Photos By Tony Nelson
Openers Au Revoir Simone then joined the band as backing vocalists, adding a stylish touch to the rest of the main set. Their dulcet vocals gave a dignified charm to a swinging version of "Medicine," while their contributions to "The Changing Lights" were mostly saved for the chorus, as the track's simmering, textured beats rang out pristinely throughout the club. "Leave it Alone," took on the flavor of a gospel-like singalong, as the slow-burning track proved to be infectious and soulful. While a hypnotic take on "The High Road" had the girls of Au Revoir Simone and a good majority of the packed house dancing to Broken Bells' big single, which ended the main set gloriously.
Sadly, the band seemed to run out of steam and vital material during the languid encore, with Burton and Mercer easing into things alone on the acoustic-driven "Citizen," before the rest of the band joined them for a somnolent version of "October." A percussion-fueled version of "Trap Doors" showed some signs of life, but the set ended mostly with a whisper, especially when compared to the luxurious, inspired material featured earlier in the set. But after Broken Bells second sold-out show at First Avenue, it's becoming clear that the band is more than just the mere sum of their parts, and might be more enduring than a short-lived side-project after all.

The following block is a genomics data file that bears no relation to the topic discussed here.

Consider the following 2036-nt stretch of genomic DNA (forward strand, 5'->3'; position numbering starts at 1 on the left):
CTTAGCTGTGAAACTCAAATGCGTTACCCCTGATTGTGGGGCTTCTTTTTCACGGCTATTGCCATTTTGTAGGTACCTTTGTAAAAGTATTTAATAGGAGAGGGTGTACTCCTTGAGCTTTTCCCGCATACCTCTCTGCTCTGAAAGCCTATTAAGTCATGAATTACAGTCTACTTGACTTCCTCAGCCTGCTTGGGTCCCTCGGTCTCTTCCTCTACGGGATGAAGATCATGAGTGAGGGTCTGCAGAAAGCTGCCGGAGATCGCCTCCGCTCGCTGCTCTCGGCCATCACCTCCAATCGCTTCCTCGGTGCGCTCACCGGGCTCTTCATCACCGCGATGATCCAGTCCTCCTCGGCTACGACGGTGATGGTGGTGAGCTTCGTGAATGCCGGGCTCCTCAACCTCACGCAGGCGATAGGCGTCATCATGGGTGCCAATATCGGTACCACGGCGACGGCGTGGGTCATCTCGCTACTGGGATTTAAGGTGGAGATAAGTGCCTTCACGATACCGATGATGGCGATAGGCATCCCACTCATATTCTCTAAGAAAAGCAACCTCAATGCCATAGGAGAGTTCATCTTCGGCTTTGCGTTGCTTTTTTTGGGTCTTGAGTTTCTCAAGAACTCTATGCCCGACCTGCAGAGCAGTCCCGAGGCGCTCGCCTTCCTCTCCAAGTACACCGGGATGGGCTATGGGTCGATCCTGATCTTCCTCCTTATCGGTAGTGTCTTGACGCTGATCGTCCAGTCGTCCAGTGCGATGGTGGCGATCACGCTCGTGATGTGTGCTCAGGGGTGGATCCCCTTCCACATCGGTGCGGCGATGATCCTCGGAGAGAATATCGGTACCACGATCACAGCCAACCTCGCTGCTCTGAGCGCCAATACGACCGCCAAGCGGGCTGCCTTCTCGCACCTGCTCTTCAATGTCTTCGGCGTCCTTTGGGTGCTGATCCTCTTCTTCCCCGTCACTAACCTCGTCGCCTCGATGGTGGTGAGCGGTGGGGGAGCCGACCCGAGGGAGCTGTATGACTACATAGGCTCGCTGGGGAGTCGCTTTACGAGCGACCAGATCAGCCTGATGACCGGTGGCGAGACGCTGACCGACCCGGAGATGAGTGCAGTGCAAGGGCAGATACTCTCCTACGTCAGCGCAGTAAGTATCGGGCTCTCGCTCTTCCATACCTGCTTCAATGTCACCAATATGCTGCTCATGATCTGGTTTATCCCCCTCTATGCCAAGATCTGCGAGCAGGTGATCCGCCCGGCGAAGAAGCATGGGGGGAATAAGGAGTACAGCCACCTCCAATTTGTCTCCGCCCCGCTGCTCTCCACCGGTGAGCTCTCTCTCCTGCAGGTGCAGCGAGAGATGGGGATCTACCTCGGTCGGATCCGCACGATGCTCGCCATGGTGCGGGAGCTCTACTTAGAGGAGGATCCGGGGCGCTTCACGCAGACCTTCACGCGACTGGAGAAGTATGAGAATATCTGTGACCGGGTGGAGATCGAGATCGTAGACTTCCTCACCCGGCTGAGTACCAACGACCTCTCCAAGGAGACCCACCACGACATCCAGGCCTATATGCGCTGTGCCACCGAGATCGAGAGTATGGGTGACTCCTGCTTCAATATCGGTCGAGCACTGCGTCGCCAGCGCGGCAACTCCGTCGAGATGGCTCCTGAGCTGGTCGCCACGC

Personal Bias: While I like both of Broken Bells' albums, their live show is truly where these songs take flight. And while the Shins will always have better songs, Broken Bells live show is far superior to Mercer's celebrated other band.
The Crowd: Filled with fans of both the Shins and Danger Mouse's production work, interested in seeing how Burton and Mercer sound together.
Overheard In The Crowd: "This sounds like it could be a Shins B-side" -- During "Vaporize."
Photo By Tony Nelson
Random Notebook Dump: In addition to their elegant contributions to Broken Bells performance, Au Revoir Simone delivered a beguiling 35-minute opening set that drew from their intoxicating recent album, Move In Spectrums. "More Than," "The Lead Is Galloping," and "Crazy" all soared, with the trio's golden vocals and captivating beats ringing out textured and true throughout the packed club. I'm sure they earned themselves some new fans with this enchanting performance, while I personally can't wait until they return to Minneapolis to headline their own show.
A Perfect World
The Ghost Inside
After The Disco
The Waiting Game
The Mall and Misery
The Angel & the Fool
Holding On For Life
Sailing To Nowhere
The Changing Lights
Leave It Alone
The High Road